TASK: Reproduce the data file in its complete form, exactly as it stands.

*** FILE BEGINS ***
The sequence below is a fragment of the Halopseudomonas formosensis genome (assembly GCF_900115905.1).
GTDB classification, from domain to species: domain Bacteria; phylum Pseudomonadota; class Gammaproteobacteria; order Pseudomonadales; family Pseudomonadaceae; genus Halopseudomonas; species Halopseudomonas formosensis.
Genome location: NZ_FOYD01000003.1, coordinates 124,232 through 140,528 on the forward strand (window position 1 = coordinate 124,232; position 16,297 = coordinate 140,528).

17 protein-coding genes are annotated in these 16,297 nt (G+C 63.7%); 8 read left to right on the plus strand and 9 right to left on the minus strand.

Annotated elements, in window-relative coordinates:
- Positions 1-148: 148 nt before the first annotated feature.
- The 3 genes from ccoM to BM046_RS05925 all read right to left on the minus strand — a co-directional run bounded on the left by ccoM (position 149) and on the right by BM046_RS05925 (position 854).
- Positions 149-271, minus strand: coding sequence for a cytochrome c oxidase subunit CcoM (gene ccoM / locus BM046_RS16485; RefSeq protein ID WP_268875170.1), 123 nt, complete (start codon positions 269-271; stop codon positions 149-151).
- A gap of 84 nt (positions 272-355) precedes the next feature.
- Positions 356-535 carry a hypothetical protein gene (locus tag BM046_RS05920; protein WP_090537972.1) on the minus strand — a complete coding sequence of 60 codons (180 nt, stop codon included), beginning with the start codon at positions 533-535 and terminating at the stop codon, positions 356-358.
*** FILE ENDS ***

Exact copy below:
The sequence below is a fragment of the Halopseudomonas formosensis genome (assembly GCF_900115905.1).
GTDB classification, from domain to species: domain Bacteria; phylum Pseudomonadota; class Gammaproteobacteria; order Pseudomonadales; family Pseudomonadaceae; genus Halopseudomonas; species Halopseudomonas formosensis.
Genome location: NZ_FOYD01000003.1, coordinates 124,232 through 140,528 on the forward strand (window position 1 = coordinate 124,232; position 16,297 = coordinate 140,528).

17 protein-coding genes are annotated in these 16,297 nt (G+C 63.7%); 8 read left to right on the plus strand and 9 right to left on the minus strand.

Annotated elements, in window-relative coordinates:
- Positions 1-148: 148 nt before the first annotated feature.
- The 3 genes from ccoM to BM046_RS05925 all read right to left on the minus strand — a co-directional run bounded on the left by ccoM (position 149) and on the right by BM046_RS05925 (position 854).
- Positions 149-271, minus strand: coding sequence for a cytochrome c oxidase subunit CcoM (gene ccoM / locus BM046_RS16485; RefSeq protein ID WP_268875170.1), 123 nt, complete (start codon positions 269-271; stop codon positions 149-151).
- A gap of 84 nt (positions 272-355) precedes the next feature.
- Positions 356-535 carry a hypothetical protein gene (locus tag BM046_RS05920; protein WP_090537972.1) on the minus strand — a complete coding sequence of 60 codons (180 nt, stop codon included), beginning with the start codon at positions 533-535 and terminating at the stop codon, positions 356-358.